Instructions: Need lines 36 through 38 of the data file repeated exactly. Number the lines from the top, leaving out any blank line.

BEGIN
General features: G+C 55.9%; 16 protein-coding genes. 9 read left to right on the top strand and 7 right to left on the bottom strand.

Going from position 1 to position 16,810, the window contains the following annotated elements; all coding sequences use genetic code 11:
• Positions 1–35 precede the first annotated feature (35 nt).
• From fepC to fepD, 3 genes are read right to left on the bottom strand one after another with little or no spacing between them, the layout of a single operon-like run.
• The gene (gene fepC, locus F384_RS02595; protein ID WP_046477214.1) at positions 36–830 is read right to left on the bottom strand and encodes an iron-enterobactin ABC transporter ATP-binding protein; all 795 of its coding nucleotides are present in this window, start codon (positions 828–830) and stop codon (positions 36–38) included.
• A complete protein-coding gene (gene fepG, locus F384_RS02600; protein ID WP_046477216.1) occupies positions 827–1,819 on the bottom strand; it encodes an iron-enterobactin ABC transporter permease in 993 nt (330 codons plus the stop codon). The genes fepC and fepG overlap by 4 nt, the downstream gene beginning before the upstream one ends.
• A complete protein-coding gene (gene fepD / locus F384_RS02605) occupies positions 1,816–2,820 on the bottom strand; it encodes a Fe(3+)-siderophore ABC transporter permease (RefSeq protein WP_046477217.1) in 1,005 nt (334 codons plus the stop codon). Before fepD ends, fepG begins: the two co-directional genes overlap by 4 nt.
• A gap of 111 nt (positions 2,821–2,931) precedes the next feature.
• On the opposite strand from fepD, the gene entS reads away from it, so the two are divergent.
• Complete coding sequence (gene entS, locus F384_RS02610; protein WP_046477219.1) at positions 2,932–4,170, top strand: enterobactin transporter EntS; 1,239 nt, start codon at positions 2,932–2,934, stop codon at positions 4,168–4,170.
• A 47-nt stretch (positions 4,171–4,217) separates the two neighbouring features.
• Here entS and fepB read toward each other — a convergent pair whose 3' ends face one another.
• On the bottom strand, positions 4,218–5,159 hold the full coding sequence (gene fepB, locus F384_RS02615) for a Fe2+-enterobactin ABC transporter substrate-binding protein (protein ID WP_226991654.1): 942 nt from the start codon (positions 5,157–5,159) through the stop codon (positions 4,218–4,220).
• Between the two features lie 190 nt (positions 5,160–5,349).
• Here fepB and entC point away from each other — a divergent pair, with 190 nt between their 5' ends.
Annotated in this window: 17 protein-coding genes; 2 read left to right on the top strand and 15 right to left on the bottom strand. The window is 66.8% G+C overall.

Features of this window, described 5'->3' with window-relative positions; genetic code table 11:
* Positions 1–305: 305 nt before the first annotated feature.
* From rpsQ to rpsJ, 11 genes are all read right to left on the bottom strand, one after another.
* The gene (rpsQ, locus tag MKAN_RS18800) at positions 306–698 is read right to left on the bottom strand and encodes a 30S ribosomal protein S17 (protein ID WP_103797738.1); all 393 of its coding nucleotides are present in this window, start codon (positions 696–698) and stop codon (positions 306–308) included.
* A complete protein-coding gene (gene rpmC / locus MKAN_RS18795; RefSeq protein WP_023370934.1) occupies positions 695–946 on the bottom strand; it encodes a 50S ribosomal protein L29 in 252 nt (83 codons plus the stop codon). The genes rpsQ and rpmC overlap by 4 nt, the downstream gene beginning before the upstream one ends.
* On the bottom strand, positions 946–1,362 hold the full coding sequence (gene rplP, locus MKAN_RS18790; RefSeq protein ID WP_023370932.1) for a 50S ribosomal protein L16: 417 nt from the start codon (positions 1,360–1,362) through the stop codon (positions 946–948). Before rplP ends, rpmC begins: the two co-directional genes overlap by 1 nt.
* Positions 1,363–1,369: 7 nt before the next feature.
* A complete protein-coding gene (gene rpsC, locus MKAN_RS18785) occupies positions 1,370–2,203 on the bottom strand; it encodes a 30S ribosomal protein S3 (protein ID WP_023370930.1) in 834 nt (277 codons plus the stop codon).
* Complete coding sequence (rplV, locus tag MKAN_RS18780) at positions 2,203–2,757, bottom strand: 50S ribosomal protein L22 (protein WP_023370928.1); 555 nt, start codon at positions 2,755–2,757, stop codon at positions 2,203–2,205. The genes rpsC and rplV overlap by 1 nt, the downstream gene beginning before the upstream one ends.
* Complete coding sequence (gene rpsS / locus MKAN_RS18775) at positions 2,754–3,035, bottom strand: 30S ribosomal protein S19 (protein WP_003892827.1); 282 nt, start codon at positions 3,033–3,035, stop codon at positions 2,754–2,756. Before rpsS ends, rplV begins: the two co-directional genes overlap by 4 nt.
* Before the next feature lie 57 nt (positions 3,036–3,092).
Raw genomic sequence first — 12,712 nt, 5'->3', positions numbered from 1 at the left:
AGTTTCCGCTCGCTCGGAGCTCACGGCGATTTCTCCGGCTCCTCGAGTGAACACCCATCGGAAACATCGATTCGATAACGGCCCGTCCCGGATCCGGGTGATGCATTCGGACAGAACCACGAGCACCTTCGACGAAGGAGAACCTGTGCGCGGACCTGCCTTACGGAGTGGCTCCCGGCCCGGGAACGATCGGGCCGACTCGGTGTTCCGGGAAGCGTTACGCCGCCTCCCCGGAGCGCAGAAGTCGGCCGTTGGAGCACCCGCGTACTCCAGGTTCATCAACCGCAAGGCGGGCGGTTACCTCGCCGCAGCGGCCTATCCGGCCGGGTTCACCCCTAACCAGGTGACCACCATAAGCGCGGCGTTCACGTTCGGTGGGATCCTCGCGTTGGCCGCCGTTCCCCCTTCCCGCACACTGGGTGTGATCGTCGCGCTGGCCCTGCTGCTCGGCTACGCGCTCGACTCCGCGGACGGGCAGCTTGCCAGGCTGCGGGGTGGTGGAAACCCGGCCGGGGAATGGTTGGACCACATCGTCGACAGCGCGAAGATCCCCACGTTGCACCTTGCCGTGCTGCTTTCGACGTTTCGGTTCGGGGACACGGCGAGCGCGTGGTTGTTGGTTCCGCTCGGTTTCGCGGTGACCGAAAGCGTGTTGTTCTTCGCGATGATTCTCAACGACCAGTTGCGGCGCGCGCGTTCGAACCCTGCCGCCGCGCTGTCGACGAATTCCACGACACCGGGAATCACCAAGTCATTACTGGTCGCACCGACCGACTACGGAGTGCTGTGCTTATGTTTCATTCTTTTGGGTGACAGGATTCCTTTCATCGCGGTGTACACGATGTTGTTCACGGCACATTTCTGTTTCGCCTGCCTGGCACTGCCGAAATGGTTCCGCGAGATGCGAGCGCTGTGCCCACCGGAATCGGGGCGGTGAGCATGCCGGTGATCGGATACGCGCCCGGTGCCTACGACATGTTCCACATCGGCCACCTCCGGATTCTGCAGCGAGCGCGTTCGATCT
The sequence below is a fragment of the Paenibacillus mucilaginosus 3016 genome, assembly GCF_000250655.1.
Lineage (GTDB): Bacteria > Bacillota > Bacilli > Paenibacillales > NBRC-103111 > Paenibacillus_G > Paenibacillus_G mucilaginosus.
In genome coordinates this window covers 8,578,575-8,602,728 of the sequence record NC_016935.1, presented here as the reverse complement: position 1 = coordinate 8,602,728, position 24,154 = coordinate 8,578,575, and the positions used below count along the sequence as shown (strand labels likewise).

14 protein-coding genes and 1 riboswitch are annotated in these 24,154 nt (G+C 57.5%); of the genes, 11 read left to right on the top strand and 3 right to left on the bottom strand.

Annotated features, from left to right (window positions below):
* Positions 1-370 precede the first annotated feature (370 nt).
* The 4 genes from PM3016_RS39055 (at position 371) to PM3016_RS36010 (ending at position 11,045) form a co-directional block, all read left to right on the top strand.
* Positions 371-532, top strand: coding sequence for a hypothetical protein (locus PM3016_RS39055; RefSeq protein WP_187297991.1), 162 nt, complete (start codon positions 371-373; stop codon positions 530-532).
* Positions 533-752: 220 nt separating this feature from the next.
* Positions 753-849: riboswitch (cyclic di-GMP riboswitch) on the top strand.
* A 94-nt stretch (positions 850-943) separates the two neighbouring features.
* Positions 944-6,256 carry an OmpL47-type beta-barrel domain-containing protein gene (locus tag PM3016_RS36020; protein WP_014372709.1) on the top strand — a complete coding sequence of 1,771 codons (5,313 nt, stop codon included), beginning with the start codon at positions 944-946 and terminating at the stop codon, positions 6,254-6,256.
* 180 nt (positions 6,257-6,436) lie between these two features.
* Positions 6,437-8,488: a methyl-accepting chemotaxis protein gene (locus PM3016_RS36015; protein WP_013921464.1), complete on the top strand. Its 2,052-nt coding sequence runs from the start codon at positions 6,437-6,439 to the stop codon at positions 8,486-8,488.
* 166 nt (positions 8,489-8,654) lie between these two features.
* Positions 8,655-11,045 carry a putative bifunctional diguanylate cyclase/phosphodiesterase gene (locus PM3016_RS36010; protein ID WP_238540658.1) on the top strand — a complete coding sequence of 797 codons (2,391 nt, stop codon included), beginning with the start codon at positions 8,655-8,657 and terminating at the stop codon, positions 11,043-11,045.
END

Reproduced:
* The 4 genes from PM3016_RS39055 (at position 371) to PM3016_RS36010 (ending at position 11,045) form a co-directional block, all read left to right on the top strand.
* Positions 371-532, top strand: coding sequence for a hypothetical protein (locus PM3016_RS39055; RefSeq protein WP_187297991.1), 162 nt, complete (start codon positions 371-373; stop codon positions 530-532).
* Positions 533-752: 220 nt separating this feature from the next.